Reading in the Station

The Periodic Table of the Figures of Speech


Figurative speech is the language we use to spice up our writing. Besides their aesthetic value , figurative expressions and axioms cast a flavour of ‘writerly professionalism’ on the written piece. It does take so much practice for students to be adept at the use of figurative language and there are no shortcuts to learn that quickly. There are however some useful tips to help them in their learning process. Periodic table of the figures of speech is an example of a very good document students can draw on to consolidate and learn different ways to use figures of speech.

Periodic table of the figures of speech is a work realized by designer Curtis Newbold. The visual features two main genres of figures of speech namely: tropes and schemes. Tropes cover expressions like personification, metaphor, irony, hyperbole..etc and schemes cover things like ellipsis, alliteration, parenthesis..etc. Curtis provides ample explanation of each of these genres and also offers some useful tips on how to use each of them.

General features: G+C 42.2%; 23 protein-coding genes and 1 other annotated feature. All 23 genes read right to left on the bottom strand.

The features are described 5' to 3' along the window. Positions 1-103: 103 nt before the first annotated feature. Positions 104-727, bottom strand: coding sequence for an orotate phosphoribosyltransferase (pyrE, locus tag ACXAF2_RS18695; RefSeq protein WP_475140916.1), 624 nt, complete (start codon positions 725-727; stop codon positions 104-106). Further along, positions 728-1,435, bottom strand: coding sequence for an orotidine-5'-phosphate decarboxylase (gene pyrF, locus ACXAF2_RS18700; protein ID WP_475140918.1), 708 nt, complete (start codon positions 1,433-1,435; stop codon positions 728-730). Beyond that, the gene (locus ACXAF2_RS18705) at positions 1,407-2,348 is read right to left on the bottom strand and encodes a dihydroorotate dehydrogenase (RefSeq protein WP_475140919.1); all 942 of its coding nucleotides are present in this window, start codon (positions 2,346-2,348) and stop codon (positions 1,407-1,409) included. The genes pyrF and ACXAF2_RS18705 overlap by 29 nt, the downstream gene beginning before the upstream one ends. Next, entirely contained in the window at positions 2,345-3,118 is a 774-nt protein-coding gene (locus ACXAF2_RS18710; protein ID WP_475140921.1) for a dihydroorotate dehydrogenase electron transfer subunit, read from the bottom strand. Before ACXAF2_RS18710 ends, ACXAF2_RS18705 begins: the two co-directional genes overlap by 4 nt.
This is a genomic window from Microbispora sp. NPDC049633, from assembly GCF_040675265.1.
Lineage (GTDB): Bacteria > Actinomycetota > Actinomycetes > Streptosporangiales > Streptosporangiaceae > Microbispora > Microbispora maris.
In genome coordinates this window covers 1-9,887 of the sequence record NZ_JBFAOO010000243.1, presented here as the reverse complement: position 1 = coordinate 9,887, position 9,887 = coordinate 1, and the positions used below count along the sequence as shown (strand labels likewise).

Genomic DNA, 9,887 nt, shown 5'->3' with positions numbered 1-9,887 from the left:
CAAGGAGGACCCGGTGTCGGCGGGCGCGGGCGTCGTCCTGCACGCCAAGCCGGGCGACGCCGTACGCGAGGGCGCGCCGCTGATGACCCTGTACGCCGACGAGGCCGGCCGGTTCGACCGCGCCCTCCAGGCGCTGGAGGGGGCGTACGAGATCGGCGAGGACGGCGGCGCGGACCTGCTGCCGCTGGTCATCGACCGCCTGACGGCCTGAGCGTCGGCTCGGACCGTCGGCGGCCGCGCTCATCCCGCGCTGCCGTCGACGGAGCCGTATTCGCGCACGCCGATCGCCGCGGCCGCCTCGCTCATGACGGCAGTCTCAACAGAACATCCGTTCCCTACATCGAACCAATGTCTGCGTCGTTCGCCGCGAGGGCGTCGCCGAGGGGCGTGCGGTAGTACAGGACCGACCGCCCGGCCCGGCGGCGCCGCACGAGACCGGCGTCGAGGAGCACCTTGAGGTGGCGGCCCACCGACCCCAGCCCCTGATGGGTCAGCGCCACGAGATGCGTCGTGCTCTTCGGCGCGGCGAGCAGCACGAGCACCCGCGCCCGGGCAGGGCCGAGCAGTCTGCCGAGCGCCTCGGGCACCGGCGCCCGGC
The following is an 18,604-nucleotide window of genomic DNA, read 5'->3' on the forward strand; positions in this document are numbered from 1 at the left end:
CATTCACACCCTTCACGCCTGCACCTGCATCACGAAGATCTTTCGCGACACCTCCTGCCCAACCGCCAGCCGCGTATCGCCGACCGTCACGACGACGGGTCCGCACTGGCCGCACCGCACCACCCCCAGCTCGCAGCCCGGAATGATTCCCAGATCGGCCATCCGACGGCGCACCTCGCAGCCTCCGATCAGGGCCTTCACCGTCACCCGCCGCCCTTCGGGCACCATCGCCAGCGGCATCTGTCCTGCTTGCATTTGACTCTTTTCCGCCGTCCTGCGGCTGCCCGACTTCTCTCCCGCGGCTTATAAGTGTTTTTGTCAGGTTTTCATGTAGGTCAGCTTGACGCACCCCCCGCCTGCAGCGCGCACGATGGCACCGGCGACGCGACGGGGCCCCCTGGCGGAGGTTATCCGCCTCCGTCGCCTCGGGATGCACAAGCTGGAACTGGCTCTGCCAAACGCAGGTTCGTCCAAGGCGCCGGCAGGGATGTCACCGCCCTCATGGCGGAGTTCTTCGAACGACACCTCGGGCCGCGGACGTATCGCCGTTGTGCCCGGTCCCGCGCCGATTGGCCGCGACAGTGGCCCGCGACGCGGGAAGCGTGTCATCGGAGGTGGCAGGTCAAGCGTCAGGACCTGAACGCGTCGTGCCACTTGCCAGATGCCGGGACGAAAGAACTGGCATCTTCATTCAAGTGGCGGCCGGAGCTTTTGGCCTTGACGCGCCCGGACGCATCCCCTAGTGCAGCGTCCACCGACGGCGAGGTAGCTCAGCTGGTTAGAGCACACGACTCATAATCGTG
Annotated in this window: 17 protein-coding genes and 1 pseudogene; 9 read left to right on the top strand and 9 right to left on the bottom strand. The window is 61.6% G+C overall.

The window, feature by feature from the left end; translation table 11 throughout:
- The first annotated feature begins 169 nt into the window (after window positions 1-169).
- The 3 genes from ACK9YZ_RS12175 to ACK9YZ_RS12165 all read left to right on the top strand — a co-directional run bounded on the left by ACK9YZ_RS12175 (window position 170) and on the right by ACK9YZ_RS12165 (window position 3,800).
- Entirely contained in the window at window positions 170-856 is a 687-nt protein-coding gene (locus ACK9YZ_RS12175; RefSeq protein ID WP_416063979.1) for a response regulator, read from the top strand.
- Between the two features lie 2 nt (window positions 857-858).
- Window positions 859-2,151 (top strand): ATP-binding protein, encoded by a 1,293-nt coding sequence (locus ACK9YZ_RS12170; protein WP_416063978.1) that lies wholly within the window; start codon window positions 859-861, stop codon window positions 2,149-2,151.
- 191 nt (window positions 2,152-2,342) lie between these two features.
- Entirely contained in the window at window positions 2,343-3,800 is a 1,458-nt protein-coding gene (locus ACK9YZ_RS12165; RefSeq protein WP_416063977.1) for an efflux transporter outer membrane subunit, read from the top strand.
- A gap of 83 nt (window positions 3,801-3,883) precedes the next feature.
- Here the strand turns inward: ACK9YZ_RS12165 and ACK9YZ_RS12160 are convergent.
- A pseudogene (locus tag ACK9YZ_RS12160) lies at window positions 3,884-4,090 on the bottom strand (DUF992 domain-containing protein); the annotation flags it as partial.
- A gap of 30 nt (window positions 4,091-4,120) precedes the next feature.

At the root of all good writing lies an understanding of how sentences are built. In kindergarten, we learn the fundamentals of grammar and the basic concepts of how sentences are constructed. For most of our elementary and secondary training in writing, we are taught simply to improve those grammatical and mechanical skills.

A good writer, however, understands the complexities and rhetorical effects of how modifying sentence structure (known as sentence “schemes”) improves the flow, interest, and even persuasive qualities of their writing. They also have a firm understanding of the many “tropes” (things like metaphors and similes and ironies) and how the inclusion of them can improve reader engagement, understanding, and overall appeal and effectiveness of their writing.

If you can master these forty basic figures of speech in the periodic table below (broken down by category within the schemes and tropes), you’ll be on your way to becoming a fantastic writer.

This full-size graphic of Periodic table of the figures of speech is available from this link.


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